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Clinical risk managment and the ethics of open disclosure : part 2 : implications for the nursing profession
journal contributionposted on 2008-08-01, 00:00 authored by Megan-Jane JohnstoneMegan-Jane Johnstone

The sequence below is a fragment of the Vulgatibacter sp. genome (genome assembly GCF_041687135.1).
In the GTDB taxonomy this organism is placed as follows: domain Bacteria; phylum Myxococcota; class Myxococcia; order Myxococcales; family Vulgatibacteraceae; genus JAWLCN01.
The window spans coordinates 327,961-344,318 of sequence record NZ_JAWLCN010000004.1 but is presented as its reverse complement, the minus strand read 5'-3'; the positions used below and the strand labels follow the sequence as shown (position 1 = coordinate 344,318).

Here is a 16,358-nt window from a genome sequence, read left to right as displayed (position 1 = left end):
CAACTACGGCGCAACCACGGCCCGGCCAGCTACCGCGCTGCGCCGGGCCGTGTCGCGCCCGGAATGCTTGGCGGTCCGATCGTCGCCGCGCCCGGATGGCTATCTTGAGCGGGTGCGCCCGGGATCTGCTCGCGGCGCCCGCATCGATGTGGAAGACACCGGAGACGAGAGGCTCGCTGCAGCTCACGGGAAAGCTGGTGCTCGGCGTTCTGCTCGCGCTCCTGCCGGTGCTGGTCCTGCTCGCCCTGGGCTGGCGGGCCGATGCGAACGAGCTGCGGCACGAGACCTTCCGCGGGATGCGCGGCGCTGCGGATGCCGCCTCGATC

Patient safety experts and other authorities have strongly postulated the open disclosure of errors and adverse events to patients and their nominated support persons as an essential component of effective clinical risk management in health care. Commentators also contend that ‘when things go wrong’, openly disclosing such events to the patient is simply ‘the right thing to do’. Important questions about the ethics of open disclosure remain, however. Is openly disclosing errors and adverse events to patients necessarily ‘the right thing to do’? Do hospital authorities and health care professionals always have an overriding duty to openly communicate with patients and their families when thing go wrong? If patients do not suffer any material harm when a mistake is made, should they or their nominated support persons still be told? Are there overriding moral considerations that might justify non-disclosure in certain circumstances? Despite the obvious importance of these issues and their possible implications for the nursing profession, they have not been comprehensively explored in the nursing literature. An important aim of this article (the second of a two-part discussion) is to contribute to the positive project of redressing this oversight.